By Erin Stevens – integrative counsellor and psychotherapist
During a recent workshop on the topic of power in the therapy room, I took part in a roleplay exercise, where I, as the therapist met with a ‘client’ whose brief was to exercise their power over me in any way they could.
I was met with anger, questions about my credentials and a damning account of how they experienced therapy with me. I approached this situation in the same way I would expect to meet any client who conveyed anger and distress which they attributed to our therapeutic relationship. I offered empathy. I listened carefully to their distress, I expressed sorrow that I had been so unhelpful for them, and, in answer to the question “What are you going to do about it?” I explained that it seemed to me that we have disconnected somewhere along the line, and that I thought it would be really important to try to reconnect, so we could figure out the best way forward together. The communication I wanted to put forward was that I cared about this client’s distress and that I wanted to help to put it right. Great right?
Well, yes, I suppose. I mean, it’s certainly a better response than becoming defensive and using my position as the therapist to deflect or gaslight the client.
However, the response of the person in the role of client gave me pause for further reflection. What happened to my client’s anger in this situation? It was utterly extinguished by my empathy. I wonder, in my haste to resolve my client’s difficult feelings towards me, whether I missed what they brought to the work. I wonder whether I responded from my own guilt and sorrow, and whether in doing so I perhaps did not give sufficient space to my client’s pain.
It seems to me that empathy can act as a kind of sponge to anger, diffusing and silencing it, and for a client who has historically felt powerless within their own feelings of anger and rage, perhaps the opportunity to express it without receiving the message “Let’s get rid of it quickly” would be something of value. I like to think I can withstand all the feelings of my clients, however that sense is incongruent with my swiftness to fix on this occasion.
I notice that I want to explore some kind of solution to the riddle in this paragraph. Indeed, this is where my desire to resolve and repair again begs for some airtime. So, counter-intuitively I am going to assume there is no solution – that I am simply highlighting a set of difficulties which may sometimes emerge in the therapy room. To help me make sense of them, I think I need to identify the fragments of the exchange and, even more than that I need to consider how they co-exist and dance when they emerge together.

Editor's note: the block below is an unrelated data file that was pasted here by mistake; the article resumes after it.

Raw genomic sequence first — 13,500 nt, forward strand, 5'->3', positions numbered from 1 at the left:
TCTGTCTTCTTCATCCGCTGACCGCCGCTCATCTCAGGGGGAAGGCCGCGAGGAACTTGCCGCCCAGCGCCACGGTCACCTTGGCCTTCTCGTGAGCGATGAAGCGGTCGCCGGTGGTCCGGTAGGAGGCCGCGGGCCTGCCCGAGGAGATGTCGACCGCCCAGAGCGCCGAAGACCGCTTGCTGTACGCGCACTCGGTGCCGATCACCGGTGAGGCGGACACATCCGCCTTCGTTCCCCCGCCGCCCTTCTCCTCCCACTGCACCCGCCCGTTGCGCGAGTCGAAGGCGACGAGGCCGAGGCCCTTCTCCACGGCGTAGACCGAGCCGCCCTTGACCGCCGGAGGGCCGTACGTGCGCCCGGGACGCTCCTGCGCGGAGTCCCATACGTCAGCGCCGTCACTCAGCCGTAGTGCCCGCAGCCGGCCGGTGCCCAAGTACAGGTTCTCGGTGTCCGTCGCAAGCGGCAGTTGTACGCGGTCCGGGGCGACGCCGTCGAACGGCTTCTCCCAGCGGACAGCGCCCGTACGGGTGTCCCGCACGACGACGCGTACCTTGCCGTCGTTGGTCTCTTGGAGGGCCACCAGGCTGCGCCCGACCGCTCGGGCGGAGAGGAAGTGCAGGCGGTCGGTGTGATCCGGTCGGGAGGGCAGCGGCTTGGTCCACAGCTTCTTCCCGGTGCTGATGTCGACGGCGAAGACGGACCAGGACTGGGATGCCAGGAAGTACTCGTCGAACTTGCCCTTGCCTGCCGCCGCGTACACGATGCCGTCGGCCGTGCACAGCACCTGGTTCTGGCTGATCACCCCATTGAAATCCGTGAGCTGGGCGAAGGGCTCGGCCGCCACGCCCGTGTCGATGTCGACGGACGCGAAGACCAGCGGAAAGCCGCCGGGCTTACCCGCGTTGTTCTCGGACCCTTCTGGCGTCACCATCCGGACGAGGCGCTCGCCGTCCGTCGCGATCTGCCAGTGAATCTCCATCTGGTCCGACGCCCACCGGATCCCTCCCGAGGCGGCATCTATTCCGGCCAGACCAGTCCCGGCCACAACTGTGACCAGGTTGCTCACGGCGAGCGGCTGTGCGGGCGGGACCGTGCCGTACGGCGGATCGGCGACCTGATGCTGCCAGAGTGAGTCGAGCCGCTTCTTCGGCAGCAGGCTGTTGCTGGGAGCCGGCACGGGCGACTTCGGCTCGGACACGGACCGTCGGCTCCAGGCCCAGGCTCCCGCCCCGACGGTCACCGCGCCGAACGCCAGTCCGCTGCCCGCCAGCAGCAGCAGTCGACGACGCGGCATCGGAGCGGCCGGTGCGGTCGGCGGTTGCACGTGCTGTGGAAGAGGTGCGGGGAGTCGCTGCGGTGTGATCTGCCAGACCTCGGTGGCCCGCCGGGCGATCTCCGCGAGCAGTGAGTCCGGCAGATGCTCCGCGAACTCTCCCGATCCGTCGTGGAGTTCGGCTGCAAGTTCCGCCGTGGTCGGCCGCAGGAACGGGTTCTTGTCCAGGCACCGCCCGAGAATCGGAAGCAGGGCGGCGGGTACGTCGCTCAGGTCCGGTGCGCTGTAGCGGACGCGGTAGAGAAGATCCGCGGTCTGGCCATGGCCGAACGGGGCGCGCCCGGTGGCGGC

In the situation I describe, I understood that my client was presenting with feelings of anger. One way I might have responded is defensively, with anger of my own, or evasion. This would have left no space for the client’s feelings; my own self-protection would have likely filled every available corner of the room. Thinking about this in terms of power, there would be a clear misuse of my position as the person in the relationship who is most likely to be perceived as being ‘right’ – by the client, and sometimes even by the therapist themselves. The anger would have been squashed and client put in their place. Patently untherapeutic and unjust.
Anger is engulfed by Anger + Power.
In the situation as it actually occurred, I recognised that the client’s anger teetered precariously on a whole mountain of pain. I recognised that because I identified with it to an extent, and also because I empathised with the client. Of course, the client is entitled to their pain and to their anger, and moreover they are completely entitled to verbalise it in the counselling room. My client felt heard, and that is great. But I think I owed them more than to hear their anger and pain, I owed them space to be in it. I owed them the communication that it was welcome. In a sense, I took advantage of my own power to leap upon of the question of how we resolve it, skipping over the unasked, but very present question of what was happening, and why.
Anger is extinguished by Empathy + Power.
I’m not going to offer a neat ribbon to tie this article up with. Because power and anger are not neat and tidy elements of the relational dynamic. They are messy and difficult to feel our way through. Even within the fiction of this roleplay scenario, the role of power was difficult to identify and harness.
My only certain reflection on how we recognise and use power in the therapy room, is that we do so with integrity and communication. If we are wanting to manoeuvre ourselves away from a feeling, are we asking ourselves why that is? Are we acting from our own needs, and if so, what might we do differently? How and when do we bring what is happening ‘into the room’ so it can be navigated collaboratively?
I think if we can find the path to meet our client where they are – in relationship – the power in the room, present in potentiality, is more likely to be constructive, rather than destructive in actuality; we are less likely to be drawn to use it defensively.
In the words of Carl Jung: “Where love reigns, there is no will to power; and where the will to power is paramount, love is lacking. The one is but the shadow of the other.”
Jung, C. G. (1953). Collected Works 7, Two Essays on Analytical Psychology. London: Routledge & Kegan Paul. Para. 331.©
© Erin Stevens